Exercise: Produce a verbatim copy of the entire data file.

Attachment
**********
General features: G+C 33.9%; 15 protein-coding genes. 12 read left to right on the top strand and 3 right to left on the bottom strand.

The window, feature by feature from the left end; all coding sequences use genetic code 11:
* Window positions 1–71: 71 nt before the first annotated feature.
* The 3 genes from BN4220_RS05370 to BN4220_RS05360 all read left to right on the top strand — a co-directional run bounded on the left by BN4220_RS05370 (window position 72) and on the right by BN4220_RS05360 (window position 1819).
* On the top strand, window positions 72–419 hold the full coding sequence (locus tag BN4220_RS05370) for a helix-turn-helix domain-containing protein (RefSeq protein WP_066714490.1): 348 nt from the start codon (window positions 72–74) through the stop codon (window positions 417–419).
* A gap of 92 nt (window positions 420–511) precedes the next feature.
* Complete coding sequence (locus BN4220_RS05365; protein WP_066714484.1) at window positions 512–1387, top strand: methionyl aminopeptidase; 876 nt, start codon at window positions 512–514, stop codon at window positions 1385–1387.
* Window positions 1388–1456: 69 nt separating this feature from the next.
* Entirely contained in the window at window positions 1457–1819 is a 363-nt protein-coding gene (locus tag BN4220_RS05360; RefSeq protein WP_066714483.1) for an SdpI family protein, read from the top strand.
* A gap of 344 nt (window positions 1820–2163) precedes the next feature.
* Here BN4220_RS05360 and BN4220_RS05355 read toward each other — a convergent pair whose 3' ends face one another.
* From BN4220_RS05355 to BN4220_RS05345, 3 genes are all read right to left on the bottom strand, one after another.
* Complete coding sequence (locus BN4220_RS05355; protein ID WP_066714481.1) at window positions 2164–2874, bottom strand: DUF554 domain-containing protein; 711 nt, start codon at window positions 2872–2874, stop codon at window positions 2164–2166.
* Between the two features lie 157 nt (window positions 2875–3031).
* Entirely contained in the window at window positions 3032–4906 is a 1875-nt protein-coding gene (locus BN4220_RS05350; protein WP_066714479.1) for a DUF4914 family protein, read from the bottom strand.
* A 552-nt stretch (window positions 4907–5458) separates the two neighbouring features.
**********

General features: G+C 33.9%; 15 protein-coding genes. 12 read left to right on the top strand and 3 right to left on the bottom strand.

The window, feature by feature from the left end; all coding sequences use genetic code 11:
* Window positions 1–71: 71 nt before the first annotated feature.
* The 3 genes from BN4220_RS05370 to BN4220_RS05360 all read left to right on the top strand — a co-directional run bounded on the left by BN4220_RS05370 (window position 72) and on the right by BN4220_RS05360 (window position 1819).
* On the top strand, window positions 72–419 hold the full coding sequence (locus tag BN4220_RS05370) for a helix-turn-helix domain-containing protein (RefSeq protein WP_066714490.1): 348 nt from the start codon (window positions 72–74) through the stop codon (window positions 417–419).
* A gap of 92 nt (window positions 420–511) precedes the next feature.
* Complete coding sequence (locus BN4220_RS05365; protein WP_066714484.1) at window positions 512–1387, top strand: methionyl aminopeptidase; 876 nt, start codon at window positions 512–514, stop codon at window positions 1385–1387.
* Window positions 1388–1456: 69 nt separating this feature from the next.
* Entirely contained in the window at window positions 1457–1819 is a 363-nt protein-coding gene (locus tag BN4220_RS05360; RefSeq protein WP_066714483.1) for an SdpI family protein, read from the top strand.
* A gap of 344 nt (window positions 1820–2163) precedes the next feature.
* Here BN4220_RS05360 and BN4220_RS05355 read toward each other — a convergent pair whose 3' ends face one another.
* From BN4220_RS05355 to BN4220_RS05345, 3 genes are all read right to left on the bottom strand, one after another.
* Complete coding sequence (locus BN4220_RS05355; protein ID WP_066714481.1) at window positions 2164–2874, bottom strand: DUF554 domain-containing protein; 711 nt, start codon at window positions 2872–2874, stop codon at window positions 2164–2166.
* Between the two features lie 157 nt (window positions 2875–3031).
* Entirely contained in the window at window positions 3032–4906 is a 1875-nt protein-coding gene (locus BN4220_RS05350; protein WP_066714479.1) for a DUF4914 family protein, read from the bottom strand.
* A 552-nt stretch (window positions 4907–5458) separates the two neighbouring features.